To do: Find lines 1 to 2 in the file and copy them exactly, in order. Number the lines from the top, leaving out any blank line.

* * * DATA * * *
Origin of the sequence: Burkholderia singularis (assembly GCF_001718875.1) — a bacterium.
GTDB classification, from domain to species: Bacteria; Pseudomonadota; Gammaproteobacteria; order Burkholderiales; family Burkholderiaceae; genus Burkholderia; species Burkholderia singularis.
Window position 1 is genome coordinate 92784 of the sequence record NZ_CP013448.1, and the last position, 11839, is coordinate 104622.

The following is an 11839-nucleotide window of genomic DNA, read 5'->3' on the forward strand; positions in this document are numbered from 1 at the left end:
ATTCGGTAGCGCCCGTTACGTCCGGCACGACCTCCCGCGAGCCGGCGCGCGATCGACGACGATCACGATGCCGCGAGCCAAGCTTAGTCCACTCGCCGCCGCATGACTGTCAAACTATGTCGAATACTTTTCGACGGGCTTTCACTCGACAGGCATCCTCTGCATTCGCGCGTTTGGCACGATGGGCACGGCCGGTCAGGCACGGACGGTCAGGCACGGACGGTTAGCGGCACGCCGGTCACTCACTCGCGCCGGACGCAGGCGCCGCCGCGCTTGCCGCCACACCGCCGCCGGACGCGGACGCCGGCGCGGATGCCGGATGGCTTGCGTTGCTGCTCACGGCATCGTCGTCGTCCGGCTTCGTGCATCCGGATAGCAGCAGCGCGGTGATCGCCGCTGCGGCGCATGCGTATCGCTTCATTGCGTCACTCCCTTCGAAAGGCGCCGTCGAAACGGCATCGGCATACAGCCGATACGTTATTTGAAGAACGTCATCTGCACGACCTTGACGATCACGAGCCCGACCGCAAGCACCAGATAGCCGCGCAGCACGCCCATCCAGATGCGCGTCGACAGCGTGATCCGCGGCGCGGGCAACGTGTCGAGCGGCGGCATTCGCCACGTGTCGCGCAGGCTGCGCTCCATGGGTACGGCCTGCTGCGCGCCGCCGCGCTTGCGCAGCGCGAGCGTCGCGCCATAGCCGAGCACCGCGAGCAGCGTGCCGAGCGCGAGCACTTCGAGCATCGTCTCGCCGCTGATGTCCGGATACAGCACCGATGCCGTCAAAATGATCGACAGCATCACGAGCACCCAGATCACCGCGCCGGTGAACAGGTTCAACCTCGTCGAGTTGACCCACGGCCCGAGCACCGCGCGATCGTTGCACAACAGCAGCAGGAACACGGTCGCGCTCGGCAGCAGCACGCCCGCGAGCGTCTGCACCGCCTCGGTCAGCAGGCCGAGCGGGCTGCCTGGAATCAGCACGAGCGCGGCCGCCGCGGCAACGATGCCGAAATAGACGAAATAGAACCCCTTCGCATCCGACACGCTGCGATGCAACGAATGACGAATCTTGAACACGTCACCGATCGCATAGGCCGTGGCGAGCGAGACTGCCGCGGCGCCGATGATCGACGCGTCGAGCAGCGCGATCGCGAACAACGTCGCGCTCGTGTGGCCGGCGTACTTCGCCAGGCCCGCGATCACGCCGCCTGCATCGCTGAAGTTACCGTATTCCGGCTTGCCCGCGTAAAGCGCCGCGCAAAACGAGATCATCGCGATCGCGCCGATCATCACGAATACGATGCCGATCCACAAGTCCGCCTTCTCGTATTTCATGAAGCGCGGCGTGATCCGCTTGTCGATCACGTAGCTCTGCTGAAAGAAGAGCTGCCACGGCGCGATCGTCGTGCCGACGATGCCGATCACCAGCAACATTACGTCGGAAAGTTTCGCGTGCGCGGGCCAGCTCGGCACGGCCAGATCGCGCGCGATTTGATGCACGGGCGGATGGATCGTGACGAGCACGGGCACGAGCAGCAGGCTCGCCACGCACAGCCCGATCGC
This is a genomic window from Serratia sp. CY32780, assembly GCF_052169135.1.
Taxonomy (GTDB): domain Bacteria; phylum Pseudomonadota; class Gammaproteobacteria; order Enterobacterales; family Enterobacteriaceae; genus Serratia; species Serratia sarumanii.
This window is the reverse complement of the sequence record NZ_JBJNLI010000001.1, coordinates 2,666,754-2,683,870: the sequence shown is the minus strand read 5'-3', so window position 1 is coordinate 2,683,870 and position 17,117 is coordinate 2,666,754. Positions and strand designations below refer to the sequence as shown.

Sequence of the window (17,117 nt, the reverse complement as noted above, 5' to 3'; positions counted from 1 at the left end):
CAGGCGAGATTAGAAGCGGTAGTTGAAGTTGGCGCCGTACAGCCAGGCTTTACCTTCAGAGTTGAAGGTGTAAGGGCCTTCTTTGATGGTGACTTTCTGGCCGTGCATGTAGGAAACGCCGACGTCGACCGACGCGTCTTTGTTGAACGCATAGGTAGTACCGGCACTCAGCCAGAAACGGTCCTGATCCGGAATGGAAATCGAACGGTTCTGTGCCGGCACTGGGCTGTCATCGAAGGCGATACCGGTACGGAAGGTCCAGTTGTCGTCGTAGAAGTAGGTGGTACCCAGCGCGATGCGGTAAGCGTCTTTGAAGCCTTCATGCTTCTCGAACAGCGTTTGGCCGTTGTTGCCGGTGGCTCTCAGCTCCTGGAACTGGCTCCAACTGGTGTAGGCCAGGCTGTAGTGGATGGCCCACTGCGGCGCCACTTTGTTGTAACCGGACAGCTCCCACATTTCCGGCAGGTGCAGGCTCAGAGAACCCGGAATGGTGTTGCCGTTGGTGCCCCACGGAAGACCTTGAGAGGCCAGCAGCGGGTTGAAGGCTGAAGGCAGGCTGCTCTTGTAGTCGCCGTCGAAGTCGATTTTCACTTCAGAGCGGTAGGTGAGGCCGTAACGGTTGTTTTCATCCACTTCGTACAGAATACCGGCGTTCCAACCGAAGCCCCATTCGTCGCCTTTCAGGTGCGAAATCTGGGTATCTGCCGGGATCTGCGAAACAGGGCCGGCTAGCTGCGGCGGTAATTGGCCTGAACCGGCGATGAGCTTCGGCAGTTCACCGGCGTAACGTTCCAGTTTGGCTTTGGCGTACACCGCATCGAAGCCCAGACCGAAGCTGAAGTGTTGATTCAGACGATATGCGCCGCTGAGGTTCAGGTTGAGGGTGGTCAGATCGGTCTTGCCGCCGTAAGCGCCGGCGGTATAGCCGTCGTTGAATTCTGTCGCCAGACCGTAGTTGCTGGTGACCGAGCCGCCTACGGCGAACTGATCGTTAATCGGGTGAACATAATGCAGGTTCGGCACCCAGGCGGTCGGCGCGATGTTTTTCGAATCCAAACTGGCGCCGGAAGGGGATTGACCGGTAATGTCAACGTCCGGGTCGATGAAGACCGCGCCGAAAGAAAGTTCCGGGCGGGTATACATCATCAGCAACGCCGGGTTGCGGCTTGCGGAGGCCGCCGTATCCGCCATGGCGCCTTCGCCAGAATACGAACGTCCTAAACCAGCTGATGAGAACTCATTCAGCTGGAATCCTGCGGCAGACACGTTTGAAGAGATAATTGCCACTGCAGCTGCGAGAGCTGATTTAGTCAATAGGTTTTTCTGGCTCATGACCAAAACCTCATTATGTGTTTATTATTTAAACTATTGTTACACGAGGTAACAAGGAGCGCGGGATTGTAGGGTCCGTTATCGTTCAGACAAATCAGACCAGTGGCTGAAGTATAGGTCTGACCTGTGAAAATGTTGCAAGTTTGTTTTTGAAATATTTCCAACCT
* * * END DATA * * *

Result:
Origin of the sequence: Burkholderia singularis (assembly GCF_001718875.1) — a bacterium.
GTDB classification, from domain to species: Bacteria; Pseudomonadota; Gammaproteobacteria; order Burkholderiales; family Burkholderiaceae; genus Burkholderia; species Burkholderia singularis.